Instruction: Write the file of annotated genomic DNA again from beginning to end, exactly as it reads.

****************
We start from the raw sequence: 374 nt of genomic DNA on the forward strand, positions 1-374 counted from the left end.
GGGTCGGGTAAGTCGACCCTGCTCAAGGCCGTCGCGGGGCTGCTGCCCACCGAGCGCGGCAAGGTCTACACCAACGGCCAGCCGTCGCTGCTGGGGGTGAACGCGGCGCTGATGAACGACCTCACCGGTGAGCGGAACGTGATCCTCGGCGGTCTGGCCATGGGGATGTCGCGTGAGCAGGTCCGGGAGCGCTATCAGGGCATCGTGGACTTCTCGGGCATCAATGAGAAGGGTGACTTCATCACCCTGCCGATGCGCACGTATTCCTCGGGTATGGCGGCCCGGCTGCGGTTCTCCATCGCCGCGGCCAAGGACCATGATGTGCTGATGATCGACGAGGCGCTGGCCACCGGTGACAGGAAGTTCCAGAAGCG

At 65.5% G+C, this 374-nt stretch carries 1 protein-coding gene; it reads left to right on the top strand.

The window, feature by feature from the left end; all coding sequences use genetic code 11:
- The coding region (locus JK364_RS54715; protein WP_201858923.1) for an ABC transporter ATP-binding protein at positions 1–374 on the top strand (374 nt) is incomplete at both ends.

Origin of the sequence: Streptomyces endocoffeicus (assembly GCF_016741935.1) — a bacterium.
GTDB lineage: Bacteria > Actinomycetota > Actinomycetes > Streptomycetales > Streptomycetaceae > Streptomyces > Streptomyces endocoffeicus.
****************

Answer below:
We start from the raw sequence: 374 nt of genomic DNA on the forward strand, positions 1-374 counted from the left end.
GGGTCGGGTAAGTCGACCCTGCTCAAGGCCGTCGCGGGGCTGCTGCCCACCGAGCGCGGCAAGGTCTACACCAACGGCCAGCCGTCGCTGCTGGGGGTGAACGCGGCGCTGATGAACGACCTCACCGGTGAGCGGAACGTGATCCTCGGCGGTCTGGCCATGGGGATGTCGCGTGAGCAGGTCCGGGAGCGCTATCAGGGCATCGTGGACTTCTCGGGCATCAATGAGAAGGGTGACTTCATCACCCTGCCGATGCGCACGTATTCCTCGGGTATGGCGGCCCGGCTGCGGTTCTCCATCGCCGCGGCCAAGGACCATGATGTGCTGATGATCGACGAGGCGCTGGCCACCGGTGACAGGAAGTTCCAGAAGCG

At 65.5% G+C, this 374-nt stretch carries 1 protein-coding gene; it reads left to right on the top strand.

The window, feature by feature from the left end; all coding sequences use genetic code 11:
- The coding region (locus JK364_RS54715; protein WP_201858923.1) for an ABC transporter ATP-binding protein at positions 1–374 on the top strand (374 nt) is incomplete at both ends.

Origin of the sequence: Streptomyces endocoffeicus (assembly GCF_016741935.1) — a bacterium.
GTDB lineage: Bacteria > Actinomycetota > Actinomycetes > Streptomycetales > Streptomycetaceae > Streptomyces > Streptomyces endocoffeicus.